How I Spent My Summer Vacation
|Connie Luther (photo by Liam Richards)|
From Homer to Homer Simpson: Cultural Research Thriving at U of S
(>Seventh in a Series)
For The StarPhoenix
“The way people everywhere were consuming this movie seemed very odd to me,” she says. “I didn’t understand how it got so popular.”
But the more she thought about the film – and the more she witnessed the explosion of its commercial success – the more she began to believe there was something else going on besides the generation gap.
She expected the overly dry, pathetic and geekish temperament of the characters, as well as the uneventfully random nature of the plot, would have kept Napoleon Dynamite on the fringes of the film world, away from the mainstream.
But she noticed young people everywhere were constantly reciting lines and jokes from the movie. It had become unpopular to be someone who hadn’t seen the film and couldn’t repeat the jokes.
The bizarre cultural devotion by teens and young adults to a seemingly mindless comedy prompted her to do a cultural analysis of the film for her master’s project.
The film – which cost director Jared Hess only $400,000 to make – grossed $44.5 million after it was purchased by Fox Searchlight Pictures. The success was due in part to Fox’s enormous buzz marketing campaign, which hyped the film as independent and beyond the mainstream.
But Luther does not believe that the success of the film was entirely the result of Fox’s clever marketing. She thinks there is something else, something buried deep in the culture of Napoleon Dynamite that made it a hit.
It wasn’t that people were identifying with the characters of the film, who are for the most part losers, dismal and uninteresting.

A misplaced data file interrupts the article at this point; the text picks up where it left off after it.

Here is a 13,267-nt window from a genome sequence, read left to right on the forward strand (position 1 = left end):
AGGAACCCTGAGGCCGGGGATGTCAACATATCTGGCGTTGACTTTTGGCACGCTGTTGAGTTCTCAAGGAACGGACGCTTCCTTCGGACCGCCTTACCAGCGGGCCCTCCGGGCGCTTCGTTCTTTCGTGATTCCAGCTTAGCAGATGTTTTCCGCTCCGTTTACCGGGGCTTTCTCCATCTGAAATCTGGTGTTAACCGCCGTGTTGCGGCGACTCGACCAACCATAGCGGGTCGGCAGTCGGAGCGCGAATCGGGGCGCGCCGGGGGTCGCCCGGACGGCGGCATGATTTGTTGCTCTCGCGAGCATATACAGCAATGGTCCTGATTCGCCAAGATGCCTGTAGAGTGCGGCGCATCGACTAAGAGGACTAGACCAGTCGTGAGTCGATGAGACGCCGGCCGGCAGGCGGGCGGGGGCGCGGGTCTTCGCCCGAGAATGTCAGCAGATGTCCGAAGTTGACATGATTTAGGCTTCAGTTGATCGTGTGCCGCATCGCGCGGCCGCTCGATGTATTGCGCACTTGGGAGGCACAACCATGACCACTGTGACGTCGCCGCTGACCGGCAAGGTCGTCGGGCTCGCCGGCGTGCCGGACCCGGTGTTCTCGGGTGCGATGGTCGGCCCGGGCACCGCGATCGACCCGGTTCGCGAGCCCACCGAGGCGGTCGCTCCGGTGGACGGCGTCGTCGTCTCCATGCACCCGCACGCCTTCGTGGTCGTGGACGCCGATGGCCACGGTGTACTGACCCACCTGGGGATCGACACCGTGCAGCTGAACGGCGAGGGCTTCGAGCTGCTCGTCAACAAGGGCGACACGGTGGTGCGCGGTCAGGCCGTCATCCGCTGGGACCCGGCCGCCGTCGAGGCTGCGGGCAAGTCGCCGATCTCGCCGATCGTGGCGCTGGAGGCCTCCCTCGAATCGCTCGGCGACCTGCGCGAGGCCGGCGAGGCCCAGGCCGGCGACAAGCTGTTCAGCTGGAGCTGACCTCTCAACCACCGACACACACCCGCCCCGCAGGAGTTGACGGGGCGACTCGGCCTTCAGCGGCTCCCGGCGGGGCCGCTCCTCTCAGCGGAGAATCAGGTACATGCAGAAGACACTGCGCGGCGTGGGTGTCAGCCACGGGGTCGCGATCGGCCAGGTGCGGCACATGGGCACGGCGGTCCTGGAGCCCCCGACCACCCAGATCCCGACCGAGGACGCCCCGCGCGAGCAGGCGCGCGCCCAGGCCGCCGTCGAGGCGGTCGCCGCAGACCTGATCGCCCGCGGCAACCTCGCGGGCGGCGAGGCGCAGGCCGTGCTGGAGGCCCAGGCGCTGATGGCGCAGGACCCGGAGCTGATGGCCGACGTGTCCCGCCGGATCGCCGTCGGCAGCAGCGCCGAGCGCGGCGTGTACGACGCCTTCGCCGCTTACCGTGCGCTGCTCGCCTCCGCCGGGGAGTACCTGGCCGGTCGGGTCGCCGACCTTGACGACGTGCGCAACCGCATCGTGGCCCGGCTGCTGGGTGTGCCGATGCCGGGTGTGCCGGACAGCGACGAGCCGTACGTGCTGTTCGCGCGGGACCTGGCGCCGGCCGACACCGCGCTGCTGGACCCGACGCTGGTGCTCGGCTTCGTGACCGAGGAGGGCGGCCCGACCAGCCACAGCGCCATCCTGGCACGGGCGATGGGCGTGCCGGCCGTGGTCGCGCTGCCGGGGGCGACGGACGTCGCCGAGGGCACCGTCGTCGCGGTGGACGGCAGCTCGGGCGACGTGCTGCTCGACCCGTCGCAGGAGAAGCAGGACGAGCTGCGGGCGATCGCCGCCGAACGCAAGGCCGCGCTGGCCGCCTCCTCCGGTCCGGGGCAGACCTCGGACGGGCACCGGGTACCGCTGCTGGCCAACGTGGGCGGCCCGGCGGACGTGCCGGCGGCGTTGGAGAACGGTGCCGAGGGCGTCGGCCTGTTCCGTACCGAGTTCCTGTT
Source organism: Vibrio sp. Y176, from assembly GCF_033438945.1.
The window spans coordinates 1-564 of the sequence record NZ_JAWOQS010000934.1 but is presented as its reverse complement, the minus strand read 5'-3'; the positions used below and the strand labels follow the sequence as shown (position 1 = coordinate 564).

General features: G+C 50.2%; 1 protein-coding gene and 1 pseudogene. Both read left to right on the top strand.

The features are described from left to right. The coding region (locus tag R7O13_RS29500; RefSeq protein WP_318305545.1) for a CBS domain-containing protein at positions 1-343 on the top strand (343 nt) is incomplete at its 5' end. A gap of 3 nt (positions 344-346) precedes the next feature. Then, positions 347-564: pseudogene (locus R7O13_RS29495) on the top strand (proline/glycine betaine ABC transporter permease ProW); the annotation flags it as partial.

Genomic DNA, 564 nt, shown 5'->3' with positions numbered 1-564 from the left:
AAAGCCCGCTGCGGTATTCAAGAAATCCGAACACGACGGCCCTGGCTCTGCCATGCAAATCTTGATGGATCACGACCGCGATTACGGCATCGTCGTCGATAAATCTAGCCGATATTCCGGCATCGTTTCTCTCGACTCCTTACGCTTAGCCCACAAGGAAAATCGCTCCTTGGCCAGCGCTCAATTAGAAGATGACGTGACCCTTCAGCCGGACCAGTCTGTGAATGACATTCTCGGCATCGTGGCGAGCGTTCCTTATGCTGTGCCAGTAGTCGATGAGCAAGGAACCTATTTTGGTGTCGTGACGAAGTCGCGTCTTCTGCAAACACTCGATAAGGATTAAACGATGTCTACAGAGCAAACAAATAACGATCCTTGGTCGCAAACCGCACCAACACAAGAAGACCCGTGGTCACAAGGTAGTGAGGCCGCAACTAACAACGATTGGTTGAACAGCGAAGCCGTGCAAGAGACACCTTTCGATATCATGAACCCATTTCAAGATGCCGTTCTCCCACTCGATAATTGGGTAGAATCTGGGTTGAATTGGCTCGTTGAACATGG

Rather, viewers were identifying with the culture that surrounded the film. When people saw Napoleon Dynamite, they participated in its culture – they were able to repeat the lines and get the jokes, becoming part of the collective cultural identity that stemmed from this otherwise meaningless piece of pop culture.
Research like Luther’s is great for both students and the broader society as a whole, says U of S English professor Len Findlay, one of Canada’s foremost cultural studies scholars.
“Cultural studies is an area of empowerment for students,” he says. “It teaches them to value their knowledge of Homer Simpson as well as Homer.”
“Often they know far more than I do,” he says. “That reduces the gap between me and them and it really asks them, ‘What do you think about your world, about your culture?’”
Undeterred by accusations that the study of contemporary culture is unnecessary and un-academic,
“Culture is hugely important,” says
Luther isn’t the only one doing cultural research at the U of S – projects range from a religious analysis of the trashy television series Trailer Park Boys, to a philosophical exploration of material reality through the eyes of Japanese anime.
The ability to understand popular culture, to learn from our cultural undertakings is something
“In order to understand our identity – who we are in relation to the world around us – we have to analyze the culture that we are a part of,” says
(This article is part of a partnership initiative between The StarPhoenix and
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